NCBA highlights industry's successful beef safety efforts
Group urges Congress to provide necessary resources for effective implementation of regulations
National Cattlemen's Beef Association (NCBA) Senior Vice President of Research, Education and Innovation Bo Reagan testified today during the House Subcommittee on Livestock, Dairy and Poultry hearing to review federal food safety systems at the United States Department of Agriculture (USDA). Reagan, an NCBA member and chairman of the Beef Industry Food Safety Council (BIFSCo), highlighted the role of the U.S. beef industry in producing the most affordable, nutritious, and safest food supply in the world. Since 1993, cattle producers have invested more than $27 million in beef safety research, and the beef industry as a whole spends approximately $350 million every year in beef safety.
"Above all, safety is a non-competitive issue for the beef industry," said Reagan. "As an industry, we continue to remain committed to a broad, coordinated effort to solve pathogen issues by developing industry-wide, science- and risk-based strategies to address safety challenges."
The following is an excerpt from Reagan's remarks as prepared:
"Everyone plays an important role in the safety of food. All beef is subject to strict government oversight and everyone who plays a role in the production chain is committed to producing safe beef products. Every meat processing facility undergoes daily, on-going USDA inspections by the Food Safety and Inspection Service (FSIS). Inspectors are in meat processing facilities daily performing their inspection duties as well as reviewing Hazardous Analysis Critical Control Point (HACCP) plans.
"It's important to note that HACCP plans were pro-actively developed by the food industry as a method to identify the potential hazards and then to prevent them. In 1996, FSIS enacted a rule requiring HACCP plans for all beef processing facilities. The HACCP program is successful as it focuses on process controls rather than testing as a means to protecting public health--you cannot test your way to safety, as you must focus on the process and the controls that are in place to reduce potential hazards.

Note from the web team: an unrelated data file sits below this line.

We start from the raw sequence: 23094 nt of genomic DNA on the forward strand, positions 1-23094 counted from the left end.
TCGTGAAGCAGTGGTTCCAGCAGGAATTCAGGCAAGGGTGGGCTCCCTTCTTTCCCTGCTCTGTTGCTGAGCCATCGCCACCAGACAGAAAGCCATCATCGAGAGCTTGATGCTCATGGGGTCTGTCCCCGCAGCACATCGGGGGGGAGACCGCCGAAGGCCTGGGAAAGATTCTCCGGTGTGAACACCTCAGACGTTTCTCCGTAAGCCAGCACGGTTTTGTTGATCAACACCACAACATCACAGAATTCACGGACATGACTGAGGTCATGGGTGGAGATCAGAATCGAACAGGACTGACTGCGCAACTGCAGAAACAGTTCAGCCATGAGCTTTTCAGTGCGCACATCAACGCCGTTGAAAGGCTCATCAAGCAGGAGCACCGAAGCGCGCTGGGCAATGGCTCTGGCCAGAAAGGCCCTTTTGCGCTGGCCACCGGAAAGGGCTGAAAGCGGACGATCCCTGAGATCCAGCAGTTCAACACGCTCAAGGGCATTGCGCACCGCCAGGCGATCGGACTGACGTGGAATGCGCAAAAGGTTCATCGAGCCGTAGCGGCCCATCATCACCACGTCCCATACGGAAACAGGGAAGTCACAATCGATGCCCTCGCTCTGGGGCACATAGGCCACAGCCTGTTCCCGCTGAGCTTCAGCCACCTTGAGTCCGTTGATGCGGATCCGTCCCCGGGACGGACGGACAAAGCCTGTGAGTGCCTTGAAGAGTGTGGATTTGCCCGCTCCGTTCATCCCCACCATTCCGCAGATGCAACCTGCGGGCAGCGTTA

"On the research, promotion and education side of the beef industry--in my role at NCBA I have the privilege to oversee beef safety research, consumer education and the development of new beef products. Throughout the years, there have been several opportunities for the beef industry and USDA to create partnerships on beef safety research. This collaborative effort is vital as USDA and the industry are able to leverage dollars and utilize the scientific expertise of USDA's Agricultural Research Service's (ARS) scientists to ensure safety challenges and knowledge gaps are being addressed proactively. It is imperative that USDA continues and increases ARS funding of food safety research. In order to achieve the goal of food safety, we have to understand the science of the pathogens and the interventions that may be used to control them or their environment.
"As the food safety policy discussions continue, we encourage Congress to work with FSIS to focus on the resources needed to effectively implement the science- and risk-based regulations that are currently in place. Just as important is the need for employee training and the communication of any new regulatory changes to FSIS inspectors in the field so that there is not any confusion or misinterpretation of the law. We realize that communicating regulatory changes to personnel throughout the country is a challenge, but this is an area of concern for the beef industry.
"With regards to small and very-small operations, there is a greater need of information and resources from USDA to be provided for these small businesses to utilize. We encourage USDA to continue and increase their outreach efforts to these small businesses.
"Lastly, consumers will always play an important role to ensure that their food is safe. The beef industry has created numerous resources like safeandsavory160.com for consumers to learn more about the proper storage, handling and cooking of beef products. Any assistance the federal government can provide to ensure that consumers learn more about their important role in food safety and the educational resources that are available for their use would be appreciated."